Dietary anthocyanins have been shown to reduce inflammation in animal models and may ameliorate obesity-related complications. Black elderberry is one of the richest sources of anthocyanins. We investigated the metabolic effects of anthocyanin-rich black elderberry extract (BEE) in a diet-induced obese C57BL/6J mouse model. Mice were fed either a low-fat diet (n 8), high-fat lard-based diet (HFD; n 16), HFD+0·25 % (w/w) BEE (0·25 %-BEE; n 16) or HFD+1·25 % BEE (1·25 %-BEE; n 16) for 16 weeks. The 0·25 % BEE (0·034 % anthocyanin, w/w) and 1·25 % BEE (0·17 % anthocyanin, w/w) diets corresponded to estimated anthocyanin doses of 20–40 mg and 100–200 mg per kg of body weight, respectively. After 16 weeks, both BEE groups had significantly lower liver weights, serum TAG, homoeostasis model assessment and serum monocyte chemoattractant protein-1 compared with HFD. The 0·25 %-BEE also had lower serum insulin and TNFα compared with HFD. Hepatic fatty acid synthase mRNA was lower in both BEE groups, whereas PPARγ2 mRNA and liver cholesterol were lower in 1·25 %-BEE, suggesting decreased hepatic lipid synthesis. Higher adipose PPARγ mRNA, transforming growth factor β mRNA and adipose tissue histology suggested a pro-fibrogenic phenotype that was less inflammatory in 1·25 %-BEE. Skeletal muscle mRNA expression of the myokine IL-6 was higher in 0·25 %-BEE relative to HFD. These results suggest that BEE may have improved some metabolic disturbances present in this mouse model of obesity by lowering serum TAG, inflammatory markers and insulin resistance.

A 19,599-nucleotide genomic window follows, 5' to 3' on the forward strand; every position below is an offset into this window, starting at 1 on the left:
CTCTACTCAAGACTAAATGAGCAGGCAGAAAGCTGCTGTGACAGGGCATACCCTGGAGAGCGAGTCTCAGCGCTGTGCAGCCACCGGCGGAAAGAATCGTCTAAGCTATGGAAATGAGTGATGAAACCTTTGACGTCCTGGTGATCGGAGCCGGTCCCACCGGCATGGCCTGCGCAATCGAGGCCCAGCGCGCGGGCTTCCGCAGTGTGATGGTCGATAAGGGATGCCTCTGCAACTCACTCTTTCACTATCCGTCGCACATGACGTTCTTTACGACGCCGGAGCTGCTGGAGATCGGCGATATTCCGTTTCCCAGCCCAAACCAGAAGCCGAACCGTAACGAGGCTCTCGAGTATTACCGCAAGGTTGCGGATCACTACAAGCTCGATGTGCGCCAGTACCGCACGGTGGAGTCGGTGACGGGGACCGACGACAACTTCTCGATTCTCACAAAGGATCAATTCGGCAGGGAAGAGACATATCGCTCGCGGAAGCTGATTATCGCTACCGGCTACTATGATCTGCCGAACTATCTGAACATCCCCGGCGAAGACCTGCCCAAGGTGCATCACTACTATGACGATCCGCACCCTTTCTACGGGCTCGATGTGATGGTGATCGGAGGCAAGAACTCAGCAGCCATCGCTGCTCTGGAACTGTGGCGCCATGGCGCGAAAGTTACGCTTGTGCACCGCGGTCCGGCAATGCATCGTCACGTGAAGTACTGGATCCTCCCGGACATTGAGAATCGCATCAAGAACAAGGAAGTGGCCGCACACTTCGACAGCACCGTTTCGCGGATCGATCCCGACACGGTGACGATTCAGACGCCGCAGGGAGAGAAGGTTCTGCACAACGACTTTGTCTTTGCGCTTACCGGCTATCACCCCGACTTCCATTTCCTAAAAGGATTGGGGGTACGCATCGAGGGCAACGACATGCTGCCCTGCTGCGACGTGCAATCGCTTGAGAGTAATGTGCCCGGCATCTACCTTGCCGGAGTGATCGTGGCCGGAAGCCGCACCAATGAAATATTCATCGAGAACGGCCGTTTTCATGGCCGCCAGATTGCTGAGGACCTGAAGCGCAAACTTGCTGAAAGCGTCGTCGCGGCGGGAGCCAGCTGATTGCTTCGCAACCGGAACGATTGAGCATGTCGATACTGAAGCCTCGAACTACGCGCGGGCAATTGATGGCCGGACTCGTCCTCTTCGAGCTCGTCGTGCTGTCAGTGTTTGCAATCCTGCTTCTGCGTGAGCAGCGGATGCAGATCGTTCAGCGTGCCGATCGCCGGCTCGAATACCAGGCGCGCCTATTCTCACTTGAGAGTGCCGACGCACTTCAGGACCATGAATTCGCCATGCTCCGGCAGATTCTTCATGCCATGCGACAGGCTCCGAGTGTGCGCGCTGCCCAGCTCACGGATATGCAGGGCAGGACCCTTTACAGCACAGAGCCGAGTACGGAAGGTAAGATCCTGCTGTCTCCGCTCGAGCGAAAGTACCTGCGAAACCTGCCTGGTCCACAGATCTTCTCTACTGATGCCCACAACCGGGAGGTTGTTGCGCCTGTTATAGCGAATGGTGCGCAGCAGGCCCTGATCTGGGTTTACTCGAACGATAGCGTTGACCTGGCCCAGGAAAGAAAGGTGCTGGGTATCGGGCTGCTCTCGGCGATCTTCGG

Attentional impairment is a core cognitive feature of major depressive disorder (MDD) and bipolar disorder (BD). However, little is known of the characteristics of response time (RT) distributions from attentional tasks. This is crucial to furthering our understanding of the profile and extent of cognitive intra-individual variability (IIV) in mood disorders.
A computerized sustained attention task was administered to 138 healthy controls and 158 patients with a mood disorder: 86 euthymic BD, 33 depressed BD and 39 medication-free MDD patients. Measures of IIV, including individual standard deviation (iSD) and coefficient of variation (CoV), were derived for each participant. Ex-Gaussian (and Vincentile) analyses were used to characterize the RT distributions into three components: mu and sigma (mean and standard deviation of the Gaussian portion of the distribution) and tau (the ‘slow tail’ of the distribution).
Compared with healthy controls, iSD was increased significantly in all patient samples. Due to minimal changes in average RT, CoV was only increased significantly in BD depressed patients. Ex-Gaussian modelling indicated a significant increase in tau in euthymic BD [Cohen's d = 0.39, 95% confidence interval (CI) 0.09–0.69, p = 0.011], and both sigma (d = 0.57, 95% CI 0.07–1.05, p = 0.025) and tau (d = 1.14, 95% CI 0.60–1.64, p < 0.0001) in depressed BD. The mu parameter did not differ from controls.
Increased cognitive variability may be a core feature of mood disorders. This is the first demonstration of differences in attentional RT distribution parameters between MDD and BD, and BD depression and euthymia. These data highlight the utility of applying measures of IIV to characterize neurocognitive variability and the great potential for future application.